Crucial for IT service organizations, knowledge management allows teams and companies to collect and share information so everyone is on the same page. Without it, employees spend as much as 30% of their time looking up or recreating information that already exists, resulting in wasted time, frustrated customers, and higher operating costs.
So how can you implement better knowledge management processes in your organization?
What is ITIL?
Before we can drill down into knowledge management, we first need to understand the ITIL framework. The IT infrastructure library (ITIL) is neither a standard or methodology but rather a framework of adaptable best practices and non-prescriptive processes for IT service management (ITSM).
Organizations use the ITIL as a flexible guide for creating and delivering IT services based on the specific needs and objectives of their industry, business, and customers.
The goal of the ITIL is to support IT service organizations in providing the greatest value to the customer with efficiency and flexibility through several service management best practices:
- Support organizational outcomes
- Enable organizational change
- Manage risk
- Deliver value
- Continually improve
In other words, ITIL helps keep your IT services running smoothly and efficiently so your employees and customers are happy.
The ITIL service lifecycle
The ITIL breaks down the service lifecycle into five stages, each with defined processes, recommended standards, and considerations for optimal service management and delivery:
- Service strategy
- Service design
- Service transition
- Service operation
- Continual service improvement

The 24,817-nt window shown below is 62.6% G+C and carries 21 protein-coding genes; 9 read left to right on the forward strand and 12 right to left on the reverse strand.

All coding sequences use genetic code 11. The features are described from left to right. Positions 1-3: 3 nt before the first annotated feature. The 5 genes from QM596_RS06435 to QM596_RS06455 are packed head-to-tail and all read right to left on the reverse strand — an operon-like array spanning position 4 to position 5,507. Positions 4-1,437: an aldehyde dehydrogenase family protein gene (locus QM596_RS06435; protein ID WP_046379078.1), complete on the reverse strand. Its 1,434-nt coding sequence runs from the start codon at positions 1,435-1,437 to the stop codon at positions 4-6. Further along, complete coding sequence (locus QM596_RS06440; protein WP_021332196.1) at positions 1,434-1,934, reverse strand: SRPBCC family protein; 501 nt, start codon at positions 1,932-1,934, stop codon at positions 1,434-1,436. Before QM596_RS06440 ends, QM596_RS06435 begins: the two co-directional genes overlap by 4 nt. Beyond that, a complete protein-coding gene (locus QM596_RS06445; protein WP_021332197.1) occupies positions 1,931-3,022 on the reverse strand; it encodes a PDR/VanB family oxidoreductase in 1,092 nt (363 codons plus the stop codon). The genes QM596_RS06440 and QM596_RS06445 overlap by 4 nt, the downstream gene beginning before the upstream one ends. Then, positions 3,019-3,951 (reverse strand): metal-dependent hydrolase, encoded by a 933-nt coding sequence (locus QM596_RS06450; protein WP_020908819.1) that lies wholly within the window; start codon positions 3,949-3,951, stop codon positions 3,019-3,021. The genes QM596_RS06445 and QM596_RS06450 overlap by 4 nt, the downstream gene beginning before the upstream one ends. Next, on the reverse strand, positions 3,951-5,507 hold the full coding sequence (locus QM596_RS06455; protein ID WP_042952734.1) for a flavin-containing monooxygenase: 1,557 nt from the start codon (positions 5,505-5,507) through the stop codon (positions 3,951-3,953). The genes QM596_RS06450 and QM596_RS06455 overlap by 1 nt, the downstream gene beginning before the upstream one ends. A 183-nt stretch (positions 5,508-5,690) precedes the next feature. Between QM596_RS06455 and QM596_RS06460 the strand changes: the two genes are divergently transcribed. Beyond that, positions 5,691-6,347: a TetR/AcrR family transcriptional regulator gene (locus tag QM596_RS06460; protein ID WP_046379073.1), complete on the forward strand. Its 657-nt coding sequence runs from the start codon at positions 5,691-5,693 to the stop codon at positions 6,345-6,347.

The first stage of service management is establishing your overall strategy. During this phase, you will need to research and collect information on your business objectives, the needs of the end users, and the cost for both the business (service provider) and the customer.
We won’t dive deep into the strategy processes, but the basic steps include:
- Service strategy management
- Service portfolio management
- Demand management
- IT financial management
The goal of this phase is to identify and define the services your customers want and the services your organization can deliver.
With a strategy in place, the next logical step is designing your service infrastructure. Make sure that all the processes, systems, tools, and resources are in place to support the services outlined in the strategy. In other words, during the service design stage, you will align the organization’s strategy with its practical implementation.
The service design stage comprises several processes and priorities:
- Supplier management
- Service level management
- Service catalog management
- Availability management
- Capacity management
- Service continuity and security management
Service design requires working with your customers to define SLAs and commit to service level targets (SLTs) for availability, capacity, security, and continuity.
This is the time to check and recheck all your processes and plans to ensure a smooth implementation and operation. While ITIL provides a flexible framework for operation, it prescribes a structured process for managing and transitioning service changes so there is minimal impact on the business.
The service transition stage has three main priorities:
- Maintain the integrity of assets.
- Ensure the seamless implementation of services with repeatable processes for future transitions.
- Manage service knowledge assets, such as the service portfolio, configuration management database, and supplier contract database.
By carefully managing the transition of services into live operation, IT managers can mitigate risks and reduce unexpected variations in delivery.
With your strategy, design, and transition in place, you are finally ready to put those services into operation. Here, the ITIL outlines best practices and processes for delivering those agreed upon services through your service desk.
This stage includes preventing and restoring interruptions or quality reductions through one of the following processes: